Friday, August 31, 2007

Reply to Dmitry Chernikov's Inquiry on subjective probabilities

The idea is rejecting classical foundationalism and accepting the idea that people come into a topic from various perspectives. We are called upon to adjust the beliefs we have rather than start from scratch. So to begin, any prior is OK, but in the light of evidence, if the case is really strong, everyone can move from where they are to a consensus.

As I understand it, everyone's prior probabilities (even people who believe weird things) are "properly basic" and we revise from there.


Anonymous said...

But how did everyone come to adopt their perspectives? Presumably, through evidence of some kind. But the weight of that evidence can, too, be judged by Bayes' theorem. Regressing back, we will find ourselves in a state in which we have no evidence either for or against a belief and are therefore ready to use Bayes' theorem for the first time on our first piece of evidence. At this point our priors should all be equal, but to what? To 50%?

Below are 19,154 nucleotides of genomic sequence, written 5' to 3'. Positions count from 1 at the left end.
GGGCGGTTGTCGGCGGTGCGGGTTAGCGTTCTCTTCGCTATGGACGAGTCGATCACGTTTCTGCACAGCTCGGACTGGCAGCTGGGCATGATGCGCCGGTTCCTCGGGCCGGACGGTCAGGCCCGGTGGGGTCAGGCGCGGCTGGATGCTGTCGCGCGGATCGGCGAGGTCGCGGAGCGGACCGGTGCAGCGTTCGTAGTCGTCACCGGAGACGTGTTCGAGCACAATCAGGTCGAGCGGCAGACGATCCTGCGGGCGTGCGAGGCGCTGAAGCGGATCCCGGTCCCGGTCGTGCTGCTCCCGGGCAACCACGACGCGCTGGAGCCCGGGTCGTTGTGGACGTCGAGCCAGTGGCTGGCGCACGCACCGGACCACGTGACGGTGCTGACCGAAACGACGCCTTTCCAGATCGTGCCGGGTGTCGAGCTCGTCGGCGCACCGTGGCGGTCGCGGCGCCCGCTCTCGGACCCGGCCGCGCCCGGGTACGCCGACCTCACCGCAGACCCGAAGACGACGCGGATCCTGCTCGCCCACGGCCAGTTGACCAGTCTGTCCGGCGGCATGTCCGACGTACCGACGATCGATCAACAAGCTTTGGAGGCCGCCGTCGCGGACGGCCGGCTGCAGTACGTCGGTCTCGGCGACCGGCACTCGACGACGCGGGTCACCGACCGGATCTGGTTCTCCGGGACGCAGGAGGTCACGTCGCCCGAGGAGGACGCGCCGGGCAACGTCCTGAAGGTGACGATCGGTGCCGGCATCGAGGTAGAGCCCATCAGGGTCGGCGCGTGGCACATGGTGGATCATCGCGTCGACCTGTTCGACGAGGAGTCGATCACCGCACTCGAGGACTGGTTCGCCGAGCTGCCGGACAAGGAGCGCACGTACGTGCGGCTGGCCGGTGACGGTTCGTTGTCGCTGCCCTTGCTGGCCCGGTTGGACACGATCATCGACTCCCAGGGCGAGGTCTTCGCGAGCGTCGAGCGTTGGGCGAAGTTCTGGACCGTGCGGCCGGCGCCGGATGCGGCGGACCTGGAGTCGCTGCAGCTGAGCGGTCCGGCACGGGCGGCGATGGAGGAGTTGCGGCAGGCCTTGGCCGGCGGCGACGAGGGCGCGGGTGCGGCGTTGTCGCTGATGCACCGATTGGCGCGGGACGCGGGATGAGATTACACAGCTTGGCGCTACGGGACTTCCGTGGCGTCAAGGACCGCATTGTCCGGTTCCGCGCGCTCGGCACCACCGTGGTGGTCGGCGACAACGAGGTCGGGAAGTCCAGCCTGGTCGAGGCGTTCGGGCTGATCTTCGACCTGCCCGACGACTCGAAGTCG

Or is that which differentiates our priors background knowledge K which will differ from person to person? But, again, that knowledge can be broken up into pieces of evidence and those evaluated with the help of Bayes' theorem.

I agree that in practice people will have different priors, and that's an ultimate given of a sort. But in principle can't those priors be reduced or deconstructed in the manner described?

Victor Reppert said...

I'm more interested in developing a practical model for evaluating arguments. Either prior probabilities really are subjective, or else I don't know how to figure out "correct" prior probabilities. Either way, this is a way of analyzing how one goes about changing one's mind in the light of evidence.